Medtech Companies Looking to Succeed in New Health Economy Must Change How They Innovate, finds PwC’s Health Research Institute

“Embrace failure,” “own the disease,” among PwC’s prescriptions for medtech players

NEW YORK, October 7, 2013 –Medical technology companies may be losing their competitive edge and are in need of a different approach to innovation in a new outcome-based health economy, according to PwC’s Health Research Institute (HRI) new report, Medtech companies prepare for an innovation makeover. The report also includes a web-based interactive innovation scorecard to assess medtech companies based on leading innovation practices.  Only 14 percent of medtech executives say that they formally manage innovation activities, which is essential to creating new services and business models. And just 17 percent believe their companies are innovation pioneers. The HRI report outlines how medtech companies need to expand their approaches to innovation outside traditional R&D, in order to remain competitive.

“Historically, medtech innovation has relied on incremental improvement,” said Christopher Wasden, managing director and global healthcare innovation leader, PwC.  “But ‘innovation’ needs redefining for an environment that rewards value – measured in affordable patient outcomes and customer satisfaction – over volume.  True innovators learn from failure – fast, frequent, frugal failure.  Medtech leaders need to change their business models, their corporate DNA, to embrace lean innovation beyond their core operations.”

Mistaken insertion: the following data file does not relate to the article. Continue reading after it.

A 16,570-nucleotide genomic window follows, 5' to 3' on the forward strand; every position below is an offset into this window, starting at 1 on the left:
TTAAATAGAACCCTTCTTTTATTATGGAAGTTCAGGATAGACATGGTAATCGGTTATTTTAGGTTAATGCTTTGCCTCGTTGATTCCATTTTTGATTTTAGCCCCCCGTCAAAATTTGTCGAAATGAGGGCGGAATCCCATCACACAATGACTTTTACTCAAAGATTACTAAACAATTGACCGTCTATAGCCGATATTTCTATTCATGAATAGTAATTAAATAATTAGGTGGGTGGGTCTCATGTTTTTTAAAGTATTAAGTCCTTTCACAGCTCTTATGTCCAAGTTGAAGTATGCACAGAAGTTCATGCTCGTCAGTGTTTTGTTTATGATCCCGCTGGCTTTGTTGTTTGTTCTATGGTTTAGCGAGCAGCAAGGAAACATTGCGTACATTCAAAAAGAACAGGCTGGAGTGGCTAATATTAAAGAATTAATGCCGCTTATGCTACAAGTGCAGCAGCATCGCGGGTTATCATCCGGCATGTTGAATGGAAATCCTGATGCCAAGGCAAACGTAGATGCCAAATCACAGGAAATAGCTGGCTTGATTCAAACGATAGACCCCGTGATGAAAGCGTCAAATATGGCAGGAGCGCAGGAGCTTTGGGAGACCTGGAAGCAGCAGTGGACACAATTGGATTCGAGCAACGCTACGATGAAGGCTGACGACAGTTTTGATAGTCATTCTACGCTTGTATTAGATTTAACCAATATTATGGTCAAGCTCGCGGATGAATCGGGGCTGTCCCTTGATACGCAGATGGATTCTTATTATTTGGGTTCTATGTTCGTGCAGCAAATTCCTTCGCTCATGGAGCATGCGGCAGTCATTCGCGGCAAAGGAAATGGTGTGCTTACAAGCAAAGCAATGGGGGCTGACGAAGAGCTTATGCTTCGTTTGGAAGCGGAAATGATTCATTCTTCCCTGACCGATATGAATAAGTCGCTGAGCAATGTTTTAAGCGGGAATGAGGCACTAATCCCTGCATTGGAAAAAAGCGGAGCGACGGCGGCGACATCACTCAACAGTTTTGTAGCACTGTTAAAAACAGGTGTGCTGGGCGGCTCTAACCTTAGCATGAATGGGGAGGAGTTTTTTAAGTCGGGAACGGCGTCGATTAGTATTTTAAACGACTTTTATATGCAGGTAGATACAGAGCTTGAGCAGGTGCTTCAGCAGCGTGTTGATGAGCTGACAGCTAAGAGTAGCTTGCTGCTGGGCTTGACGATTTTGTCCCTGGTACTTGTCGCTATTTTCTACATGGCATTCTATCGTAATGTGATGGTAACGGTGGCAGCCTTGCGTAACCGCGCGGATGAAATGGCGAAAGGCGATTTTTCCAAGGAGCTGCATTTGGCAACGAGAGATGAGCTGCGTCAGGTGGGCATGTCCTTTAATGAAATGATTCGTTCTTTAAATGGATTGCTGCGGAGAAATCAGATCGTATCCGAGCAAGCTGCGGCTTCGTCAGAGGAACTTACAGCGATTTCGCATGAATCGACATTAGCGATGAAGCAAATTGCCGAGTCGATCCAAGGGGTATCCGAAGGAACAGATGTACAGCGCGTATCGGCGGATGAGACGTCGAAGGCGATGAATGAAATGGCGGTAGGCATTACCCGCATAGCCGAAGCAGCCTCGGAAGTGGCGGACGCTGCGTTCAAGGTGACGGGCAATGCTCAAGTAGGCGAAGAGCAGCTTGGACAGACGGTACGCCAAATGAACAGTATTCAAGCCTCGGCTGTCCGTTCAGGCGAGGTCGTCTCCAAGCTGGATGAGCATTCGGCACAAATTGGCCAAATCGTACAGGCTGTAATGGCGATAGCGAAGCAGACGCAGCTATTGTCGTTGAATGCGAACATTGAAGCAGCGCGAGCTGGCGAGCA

Key report findings include:

  • The value of a device is no longer solely in the product itself but in a company's ability to help customers solve broader problems.  
  • New competitors are staking their claim – at least 18 companies have entered the medtech space and are driving innovation at the pace of technology.
  • New integrated services and business models that address clinician and consumer needs are becoming more important.
  • Medtech executives expect a higher level of innovation over the next three years but lack formal processes to achieve their goals for new services and business models.
  • Medtech companies have been slower to apply new social, mobile, analytic, and cloud (SMAC) technologies than other industries.
  • Medtech companies are looking to open innovation as a key approach to drive future growth.

“Three things are essential to transform today’s medtech companies for the future,” said PwC principal Ed Yu.  “Embrace failure – create an innovation operating model that separates breakthrough and radical innovation from incremental innovation.  Embrace the disease – select a target area and collaborate with health industry counterparts to get closer to the patient. Finally, measure innovation in new ways with forward-looking metrics and connect the dots for shareholders. That’s the formula for success.”

About HRI’s Medical Technology Company Innovation Scorecard